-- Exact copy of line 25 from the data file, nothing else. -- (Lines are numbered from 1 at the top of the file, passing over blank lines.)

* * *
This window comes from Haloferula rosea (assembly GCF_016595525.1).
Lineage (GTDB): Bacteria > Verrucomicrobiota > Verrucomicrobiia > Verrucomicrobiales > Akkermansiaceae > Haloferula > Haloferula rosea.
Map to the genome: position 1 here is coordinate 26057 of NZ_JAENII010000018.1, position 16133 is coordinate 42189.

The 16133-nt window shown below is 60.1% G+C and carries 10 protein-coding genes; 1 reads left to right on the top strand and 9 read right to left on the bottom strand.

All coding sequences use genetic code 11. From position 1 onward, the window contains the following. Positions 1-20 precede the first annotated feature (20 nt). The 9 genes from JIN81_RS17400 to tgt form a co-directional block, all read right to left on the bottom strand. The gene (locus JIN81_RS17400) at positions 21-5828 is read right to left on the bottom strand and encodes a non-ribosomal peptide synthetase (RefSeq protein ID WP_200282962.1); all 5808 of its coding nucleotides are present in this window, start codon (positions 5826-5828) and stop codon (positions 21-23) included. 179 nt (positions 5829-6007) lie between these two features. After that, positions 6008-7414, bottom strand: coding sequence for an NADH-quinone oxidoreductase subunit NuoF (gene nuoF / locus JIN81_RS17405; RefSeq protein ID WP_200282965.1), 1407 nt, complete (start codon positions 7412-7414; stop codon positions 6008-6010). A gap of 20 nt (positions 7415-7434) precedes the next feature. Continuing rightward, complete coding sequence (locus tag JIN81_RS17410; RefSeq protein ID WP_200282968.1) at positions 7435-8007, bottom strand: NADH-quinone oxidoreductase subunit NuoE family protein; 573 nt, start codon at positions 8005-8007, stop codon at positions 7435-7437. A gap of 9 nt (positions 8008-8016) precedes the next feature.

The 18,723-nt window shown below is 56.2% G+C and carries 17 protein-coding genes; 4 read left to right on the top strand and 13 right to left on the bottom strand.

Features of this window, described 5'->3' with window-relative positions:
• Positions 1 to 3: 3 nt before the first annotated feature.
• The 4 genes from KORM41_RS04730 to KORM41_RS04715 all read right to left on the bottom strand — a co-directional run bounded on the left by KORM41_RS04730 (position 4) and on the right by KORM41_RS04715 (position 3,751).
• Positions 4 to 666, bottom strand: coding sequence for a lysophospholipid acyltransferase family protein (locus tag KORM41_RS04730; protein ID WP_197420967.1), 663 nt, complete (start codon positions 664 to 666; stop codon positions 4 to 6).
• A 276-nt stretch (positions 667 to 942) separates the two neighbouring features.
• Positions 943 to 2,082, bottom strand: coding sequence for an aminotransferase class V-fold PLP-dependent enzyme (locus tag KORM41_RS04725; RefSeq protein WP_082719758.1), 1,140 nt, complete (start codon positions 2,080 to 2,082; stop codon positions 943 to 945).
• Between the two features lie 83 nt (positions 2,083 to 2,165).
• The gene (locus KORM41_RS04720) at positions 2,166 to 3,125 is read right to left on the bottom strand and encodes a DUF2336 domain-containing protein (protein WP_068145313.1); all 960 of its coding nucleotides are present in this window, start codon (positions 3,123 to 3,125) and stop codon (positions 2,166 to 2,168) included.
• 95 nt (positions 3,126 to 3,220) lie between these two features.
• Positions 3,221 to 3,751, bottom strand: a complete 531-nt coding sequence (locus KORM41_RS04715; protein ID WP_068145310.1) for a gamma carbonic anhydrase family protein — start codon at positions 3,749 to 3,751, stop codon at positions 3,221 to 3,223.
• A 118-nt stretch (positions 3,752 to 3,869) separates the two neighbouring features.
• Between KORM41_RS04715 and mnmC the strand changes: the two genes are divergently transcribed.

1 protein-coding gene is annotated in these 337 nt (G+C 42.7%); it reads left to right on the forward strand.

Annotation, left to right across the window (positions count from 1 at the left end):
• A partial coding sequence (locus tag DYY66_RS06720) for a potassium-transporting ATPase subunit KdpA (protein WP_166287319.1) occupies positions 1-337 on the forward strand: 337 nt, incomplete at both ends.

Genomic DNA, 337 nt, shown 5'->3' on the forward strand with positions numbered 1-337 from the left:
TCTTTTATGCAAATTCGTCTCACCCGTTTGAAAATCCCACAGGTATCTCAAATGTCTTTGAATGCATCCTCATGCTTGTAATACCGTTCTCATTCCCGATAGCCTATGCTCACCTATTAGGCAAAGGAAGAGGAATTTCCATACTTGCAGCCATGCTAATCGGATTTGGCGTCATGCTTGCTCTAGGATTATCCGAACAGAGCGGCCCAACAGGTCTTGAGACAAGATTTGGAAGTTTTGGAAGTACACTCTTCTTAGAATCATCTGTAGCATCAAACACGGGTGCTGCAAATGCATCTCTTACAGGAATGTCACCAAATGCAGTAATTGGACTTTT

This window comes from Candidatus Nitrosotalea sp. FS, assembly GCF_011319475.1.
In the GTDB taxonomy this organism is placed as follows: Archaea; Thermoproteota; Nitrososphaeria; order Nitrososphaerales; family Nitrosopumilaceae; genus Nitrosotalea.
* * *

In the GTDB taxonomy this organism is placed as follows: Archaea; Thermoproteota; Nitrososphaeria; order Nitrososphaerales; family Nitrosopumilaceae; genus Nitrosotalea.